Many years ago I worked with a young family who were dealing with a little boy with Down Syndrome who, much to their surprise, had become a toddler who could be a real handful. Mom acknowledged to me, back then, that somehow she didn't expect the 'terrible twos' from a 'heaven sent child'. I agreed, knowing the reference, and said that her son certainly didn't fit the 'meek and mild' qualifications. She laughed.
I guessed at, but never knew, the journey that this family had been on. She was a young mom, they expected one thing but got something different. But they both, father and mother, loved their son and wanted to do best by him. He was a challenge to work with, as a behaviour therapist, because he was a master at getting what he wanted and by shamelessly 'playing disabled' to get his parents sympathy. Once they saw through his gambit, things got better quickly.
Over the years I ran into them at conferences and other gatherings. The most recent was seeing him, the boy, as a full grown man, at a self advocacy conference. I know I'm getting older, not because I feel so much different, but because these damn children I know keep growing up. It was nice to see him and I gave him wishes to take to his mother. He must have delivered them because we had a few emails back and forth to catch up after.
Then, yesterday, and I write all this with at her request, I received an email from mom. She wanted me to know that her son, the man I'd met as a fully confident self advocate, had died. She was grief struck. Even through her grief she wanted to write me, she wanted a safe place to send her anger. So she wrote it down, pushed send, and it arrived in my in box.
Many people, those she has known for most of her life, have said to her that she must be "relieved" and "it's better for him," and "now she doesn't have to worry about him," and that her "burden" has been "set down." She is astonished at what they are saying. "They KNEW him," she screams in her email. Instead of condolences, she getting an odd kind of congratulations. "Well, that's done now." "You've survived that."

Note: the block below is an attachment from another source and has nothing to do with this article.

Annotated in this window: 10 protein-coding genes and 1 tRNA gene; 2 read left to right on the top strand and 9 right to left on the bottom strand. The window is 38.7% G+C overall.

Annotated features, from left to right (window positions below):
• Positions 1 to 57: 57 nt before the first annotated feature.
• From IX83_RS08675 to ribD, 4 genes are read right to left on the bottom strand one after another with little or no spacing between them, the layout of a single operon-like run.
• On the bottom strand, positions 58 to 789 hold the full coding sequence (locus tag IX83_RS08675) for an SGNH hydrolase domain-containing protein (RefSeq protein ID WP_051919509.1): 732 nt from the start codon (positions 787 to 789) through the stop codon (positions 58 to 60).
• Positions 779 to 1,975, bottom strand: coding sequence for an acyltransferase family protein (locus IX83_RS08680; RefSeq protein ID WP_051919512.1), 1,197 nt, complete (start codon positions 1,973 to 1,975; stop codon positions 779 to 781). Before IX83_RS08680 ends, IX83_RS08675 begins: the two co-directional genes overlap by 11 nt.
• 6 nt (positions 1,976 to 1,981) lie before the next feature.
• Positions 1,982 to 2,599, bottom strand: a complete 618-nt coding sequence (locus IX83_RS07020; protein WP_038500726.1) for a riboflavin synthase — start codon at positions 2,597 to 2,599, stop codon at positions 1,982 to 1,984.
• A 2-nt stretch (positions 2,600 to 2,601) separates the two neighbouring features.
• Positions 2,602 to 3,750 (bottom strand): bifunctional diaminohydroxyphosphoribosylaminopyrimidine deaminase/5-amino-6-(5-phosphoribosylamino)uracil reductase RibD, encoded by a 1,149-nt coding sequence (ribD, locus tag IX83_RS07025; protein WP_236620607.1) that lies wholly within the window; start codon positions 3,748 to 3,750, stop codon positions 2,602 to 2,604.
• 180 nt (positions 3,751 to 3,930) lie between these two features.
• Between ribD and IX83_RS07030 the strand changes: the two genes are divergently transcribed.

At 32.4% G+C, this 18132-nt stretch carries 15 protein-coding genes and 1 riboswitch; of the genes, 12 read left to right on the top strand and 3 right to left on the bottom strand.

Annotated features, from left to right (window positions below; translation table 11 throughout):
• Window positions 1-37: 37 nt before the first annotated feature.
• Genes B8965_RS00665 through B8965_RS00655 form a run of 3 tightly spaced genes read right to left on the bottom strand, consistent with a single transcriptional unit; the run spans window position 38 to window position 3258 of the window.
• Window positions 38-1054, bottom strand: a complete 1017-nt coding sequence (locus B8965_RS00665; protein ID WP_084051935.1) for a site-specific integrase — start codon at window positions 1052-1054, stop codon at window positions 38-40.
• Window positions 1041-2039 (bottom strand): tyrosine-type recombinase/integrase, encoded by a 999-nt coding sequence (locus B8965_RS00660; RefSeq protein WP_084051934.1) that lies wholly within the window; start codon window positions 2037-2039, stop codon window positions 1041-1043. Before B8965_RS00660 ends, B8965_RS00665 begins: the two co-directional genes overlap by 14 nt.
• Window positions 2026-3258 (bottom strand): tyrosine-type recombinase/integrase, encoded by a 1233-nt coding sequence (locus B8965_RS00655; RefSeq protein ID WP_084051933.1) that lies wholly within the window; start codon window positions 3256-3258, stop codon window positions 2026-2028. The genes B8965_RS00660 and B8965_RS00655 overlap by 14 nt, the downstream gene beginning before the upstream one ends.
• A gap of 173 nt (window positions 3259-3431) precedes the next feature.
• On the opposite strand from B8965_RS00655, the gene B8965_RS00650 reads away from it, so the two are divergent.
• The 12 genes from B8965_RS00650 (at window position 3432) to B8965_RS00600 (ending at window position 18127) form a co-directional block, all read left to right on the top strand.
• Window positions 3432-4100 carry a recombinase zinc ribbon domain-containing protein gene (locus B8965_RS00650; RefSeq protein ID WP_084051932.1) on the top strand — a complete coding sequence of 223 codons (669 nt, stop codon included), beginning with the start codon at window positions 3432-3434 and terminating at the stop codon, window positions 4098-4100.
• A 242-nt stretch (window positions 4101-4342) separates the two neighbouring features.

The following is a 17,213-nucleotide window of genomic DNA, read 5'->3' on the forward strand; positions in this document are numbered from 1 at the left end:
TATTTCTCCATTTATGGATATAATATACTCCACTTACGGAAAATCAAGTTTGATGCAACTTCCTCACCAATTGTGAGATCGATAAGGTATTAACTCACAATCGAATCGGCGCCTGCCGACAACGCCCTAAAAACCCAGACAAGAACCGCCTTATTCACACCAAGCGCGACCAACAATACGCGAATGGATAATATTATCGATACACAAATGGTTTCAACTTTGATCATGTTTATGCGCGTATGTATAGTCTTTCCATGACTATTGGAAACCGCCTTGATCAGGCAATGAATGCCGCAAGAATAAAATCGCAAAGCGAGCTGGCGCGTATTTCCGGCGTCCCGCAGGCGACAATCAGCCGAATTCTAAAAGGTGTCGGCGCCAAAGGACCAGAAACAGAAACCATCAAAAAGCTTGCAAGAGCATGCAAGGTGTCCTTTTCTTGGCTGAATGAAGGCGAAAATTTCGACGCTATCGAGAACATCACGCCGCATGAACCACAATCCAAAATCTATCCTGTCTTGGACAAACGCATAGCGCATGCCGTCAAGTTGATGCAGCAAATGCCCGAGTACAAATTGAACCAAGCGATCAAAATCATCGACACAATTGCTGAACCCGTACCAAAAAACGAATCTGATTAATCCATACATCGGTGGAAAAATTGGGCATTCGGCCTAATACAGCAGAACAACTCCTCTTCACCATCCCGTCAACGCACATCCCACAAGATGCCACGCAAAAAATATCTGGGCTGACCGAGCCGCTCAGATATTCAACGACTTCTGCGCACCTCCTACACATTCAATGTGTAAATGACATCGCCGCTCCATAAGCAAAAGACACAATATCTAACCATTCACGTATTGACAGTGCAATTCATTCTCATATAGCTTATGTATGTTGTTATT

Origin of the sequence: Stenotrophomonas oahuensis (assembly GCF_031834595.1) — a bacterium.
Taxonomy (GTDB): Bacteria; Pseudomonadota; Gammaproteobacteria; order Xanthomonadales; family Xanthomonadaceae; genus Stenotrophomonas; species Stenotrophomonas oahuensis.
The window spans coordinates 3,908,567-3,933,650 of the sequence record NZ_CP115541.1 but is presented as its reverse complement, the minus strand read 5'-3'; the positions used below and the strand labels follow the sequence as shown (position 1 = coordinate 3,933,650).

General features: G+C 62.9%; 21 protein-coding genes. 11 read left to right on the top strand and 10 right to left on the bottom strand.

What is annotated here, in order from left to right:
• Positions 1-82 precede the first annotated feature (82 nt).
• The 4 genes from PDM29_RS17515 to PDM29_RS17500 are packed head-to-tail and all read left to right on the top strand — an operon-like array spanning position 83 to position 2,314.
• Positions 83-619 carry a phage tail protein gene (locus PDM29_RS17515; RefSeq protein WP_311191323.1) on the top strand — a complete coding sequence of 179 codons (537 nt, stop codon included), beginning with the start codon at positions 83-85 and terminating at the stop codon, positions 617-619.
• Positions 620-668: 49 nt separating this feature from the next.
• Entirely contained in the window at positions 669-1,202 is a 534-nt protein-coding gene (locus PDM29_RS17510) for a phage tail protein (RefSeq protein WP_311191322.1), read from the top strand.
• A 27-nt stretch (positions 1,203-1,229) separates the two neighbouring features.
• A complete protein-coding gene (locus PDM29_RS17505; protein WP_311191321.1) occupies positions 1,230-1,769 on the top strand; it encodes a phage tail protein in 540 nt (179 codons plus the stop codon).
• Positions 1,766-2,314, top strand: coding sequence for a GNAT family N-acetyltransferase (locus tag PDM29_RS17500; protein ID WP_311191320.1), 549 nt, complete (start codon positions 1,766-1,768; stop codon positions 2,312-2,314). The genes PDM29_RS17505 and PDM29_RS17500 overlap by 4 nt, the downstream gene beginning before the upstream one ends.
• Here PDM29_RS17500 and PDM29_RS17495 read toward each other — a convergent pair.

Some have reminded her at the shock she had when he was born. She and her husband had a tough few weeks at the beginning coming to accept their child. There were tears and there were accusations and there was guilt - one of them must have done something wrong. But they got through that, they met their child, discovered they loved him, and that was that. There were difficult times along the way. After all I ended up in their home, my behavioural bag of tricks with me, and they had the usual squabbles with schools and with teachers and with random prejudices in the community.
"It is as if because I grieved when he was born, people are surprised that I need to grieve his death," she wrote. She didn't realise that the memory of her shock and grief at the beginning of her sons life would negate the need for it at his life's end.
She wrote me, partly because she wanted to tell me, but she wrote also because she reads this blog. She didn't want her letter printed her, she's approved the quotes I've used, because much of it is much to personal. But she wanted to say to you, through me, that she wishes she'd sat her friends and family down, at some time, and told each of them - "I've over the shock." "I love my son." "I didn't mean some of the things I said when I was first told that he had Down Syndrome." She had just thought that they could SEE and HEAR her love for him. She thought that her husband's obvious joy and pride in the man his son became was CLEARLY evident.
"We haven't been patiently waiting to be rid of the burden of our boy."
After reading the email, I called. We chatted. I cried. She cried. Her husband cried. He was a great kid and he was, as I so clearly remembered, an awesome adult. They'd done good.
I reassured them that their love was obvious. I'd seen it the moment I met them.
But it wasn't obvious to others.
So, I'm doing as I was asked. Writing a blog for parents of kids with disabilities. "Tell everyone that you love your child." If the first few days and weeks were rough, as you adjusted to the role you were about to take on, you might have expressed a kind of grief and mourning, this is often part of the journey for parents of kids with disabilities. It's part of the journey for those who are newly disabled. It's part of the journey for many people for many reasons. It's normal. Just make sure that, when you turn the corner, towards hope and joy and embracing love, you let people know. Drag them round the corner with you - make them see the same thing in new light.
Now, the blog is done, now it's time for me - to join mom and dad in mourning a wonderful life, lost.